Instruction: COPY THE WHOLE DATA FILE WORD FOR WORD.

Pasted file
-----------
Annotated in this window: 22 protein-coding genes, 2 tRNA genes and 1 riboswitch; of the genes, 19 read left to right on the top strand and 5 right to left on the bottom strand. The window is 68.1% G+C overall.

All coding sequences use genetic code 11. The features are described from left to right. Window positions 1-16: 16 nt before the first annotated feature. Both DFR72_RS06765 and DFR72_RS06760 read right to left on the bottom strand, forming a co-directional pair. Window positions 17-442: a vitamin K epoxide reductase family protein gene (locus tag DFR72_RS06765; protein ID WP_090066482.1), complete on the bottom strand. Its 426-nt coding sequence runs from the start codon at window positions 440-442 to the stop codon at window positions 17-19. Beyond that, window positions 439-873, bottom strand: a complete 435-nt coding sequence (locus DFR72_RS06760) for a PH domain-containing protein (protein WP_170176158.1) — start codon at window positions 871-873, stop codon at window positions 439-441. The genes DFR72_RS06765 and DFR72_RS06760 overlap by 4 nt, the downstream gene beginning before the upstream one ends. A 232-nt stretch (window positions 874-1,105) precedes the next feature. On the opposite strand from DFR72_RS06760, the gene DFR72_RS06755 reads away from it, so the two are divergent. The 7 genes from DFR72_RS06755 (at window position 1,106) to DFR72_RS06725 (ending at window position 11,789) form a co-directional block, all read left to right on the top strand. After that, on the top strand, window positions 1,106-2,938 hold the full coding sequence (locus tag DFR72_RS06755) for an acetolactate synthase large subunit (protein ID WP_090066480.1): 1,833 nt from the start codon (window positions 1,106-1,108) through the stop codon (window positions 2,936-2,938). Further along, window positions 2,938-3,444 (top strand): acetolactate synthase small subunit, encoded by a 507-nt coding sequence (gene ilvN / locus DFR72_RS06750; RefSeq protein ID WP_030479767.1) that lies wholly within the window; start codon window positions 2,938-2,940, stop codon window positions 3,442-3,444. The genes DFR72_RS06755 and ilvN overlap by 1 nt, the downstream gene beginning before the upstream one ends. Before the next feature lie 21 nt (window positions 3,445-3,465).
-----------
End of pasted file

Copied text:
Annotated in this window: 22 protein-coding genes, 2 tRNA genes and 1 riboswitch; of the genes, 19 read left to right on the top strand and 5 right to left on the bottom strand. The window is 68.1% G+C overall.

All coding sequences use genetic code 11. The features are described from left to right. Window positions 1-16: 16 nt before the first annotated feature. Both DFR72_RS06765 and DFR72_RS06760 read right to left on the bottom strand, forming a co-directional pair. Window positions 17-442: a vitamin K epoxide reductase family protein gene (locus tag DFR72_RS06765; protein ID WP_090066482.1), complete on the bottom strand. Its 426-nt coding sequence runs from the start codon at window positions 440-442 to the stop codon at window positions 17-19. Beyond that, window positions 439-873, bottom strand: a complete 435-nt coding sequence (locus DFR72_RS06760) for a PH domain-containing protein (protein WP_170176158.1) — start codon at window positions 871-873, stop codon at window positions 439-441. The genes DFR72_RS06765 and DFR72_RS06760 overlap by 4 nt, the downstream gene beginning before the upstream one ends. A 232-nt stretch (window positions 874-1,105) precedes the next feature. On the opposite strand from DFR72_RS06760, the gene DFR72_RS06755 reads away from it, so the two are divergent. The 7 genes from DFR72_RS06755 (at window position 1,106) to DFR72_RS06725 (ending at window position 11,789) form a co-directional block, all read left to right on the top strand. After that, on the top strand, window positions 1,106-2,938 hold the full coding sequence (locus tag DFR72_RS06755) for an acetolactate synthase large subunit (protein ID WP_090066480.1): 1,833 nt from the start codon (window positions 1,106-1,108) through the stop codon (window positions 2,936-2,938). Further along, window positions 2,938-3,444 (top strand): acetolactate synthase small subunit, encoded by a 507-nt coding sequence (gene ilvN / locus DFR72_RS06750; RefSeq protein ID WP_030479767.1) that lies wholly within the window; start codon window positions 2,938-2,940, stop codon window positions 3,442-3,444. The genes DFR72_RS06755 and ilvN overlap by 1 nt, the downstream gene beginning before the upstream one ends. Before the next feature lie 21 nt (window positions 3,445-3,465).